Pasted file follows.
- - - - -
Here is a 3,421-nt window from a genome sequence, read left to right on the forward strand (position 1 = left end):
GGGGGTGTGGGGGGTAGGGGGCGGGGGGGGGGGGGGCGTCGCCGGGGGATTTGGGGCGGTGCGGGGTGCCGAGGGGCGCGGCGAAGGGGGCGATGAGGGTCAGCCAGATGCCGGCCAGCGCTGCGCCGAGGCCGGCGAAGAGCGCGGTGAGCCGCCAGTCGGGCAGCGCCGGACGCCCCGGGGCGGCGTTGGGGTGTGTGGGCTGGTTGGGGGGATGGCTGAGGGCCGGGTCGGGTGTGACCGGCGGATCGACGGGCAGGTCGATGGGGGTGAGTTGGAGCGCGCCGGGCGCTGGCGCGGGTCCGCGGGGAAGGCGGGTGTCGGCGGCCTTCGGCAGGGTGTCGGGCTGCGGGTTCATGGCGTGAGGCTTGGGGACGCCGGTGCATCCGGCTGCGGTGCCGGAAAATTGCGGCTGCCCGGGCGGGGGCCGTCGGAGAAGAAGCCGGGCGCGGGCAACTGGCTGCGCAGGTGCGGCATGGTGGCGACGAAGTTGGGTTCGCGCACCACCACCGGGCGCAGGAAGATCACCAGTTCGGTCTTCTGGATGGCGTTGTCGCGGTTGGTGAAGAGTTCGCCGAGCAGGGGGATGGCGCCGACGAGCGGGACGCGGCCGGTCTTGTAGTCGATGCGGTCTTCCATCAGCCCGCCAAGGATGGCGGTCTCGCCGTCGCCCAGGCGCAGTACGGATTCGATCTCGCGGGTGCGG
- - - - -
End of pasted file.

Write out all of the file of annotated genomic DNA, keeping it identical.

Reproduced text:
Here is a 3,421-nt window from a genome sequence, read left to right on the forward strand (position 1 = left end):
GGGGGTGTGGGGGGTAGGGGGCGGGGGGGGGGGGGGCGTCGCCGGGGGATTTGGGGCGGTGCGGGGTGCCGAGGGGCGCGGCGAAGGGGGCGATGAGGGTCAGCCAGATGCCGGCCAGCGCTGCGCCGAGGCCGGCGAAGAGCGCGGTGAGCCGCCAGTCGGGCAGCGCCGGACGCCCCGGGGCGGCGTTGGGGTGTGTGGGCTGGTTGGGGGGATGGCTGAGGGCCGGGTCGGGTGTGACCGGCGGATCGACGGGCAGGTCGATGGGGGTGAGTTGGAGCGCGCCGGGCGCTGGCGCGGGTCCGCGGGGAAGGCGGGTGTCGGCGGCCTTCGGCAGGGTGTCGGGCTGCGGGTTCATGGCGTGAGGCTTGGGGACGCCGGTGCATCCGGCTGCGGTGCCGGAAAATTGCGGCTGCCCGGGCGGGGGCCGTCGGAGAAGAAGCCGGGCGCGGGCAACTGGCTGCGCAGGTGCGGCATGGTGGCGACGAAGTTGGGTTCGCGCACCACCACCGGGCGCAGGAAGATCACCAGTTCGGTCTTCTGGATGGCGTTGTCGCGGTTGGTGAAGAGTTCGCCGAGCAGGGGGATGGCGCCGACGAGCGGGACGCGGCCGGTCTTGTAGTCGATGCGGTCTTCCATCAGCCCGCCAAGGATGGCGGTCTCGCCGTCGCCCAGGCGCAGTACGGATTCGATCTCGCGGGTGCGG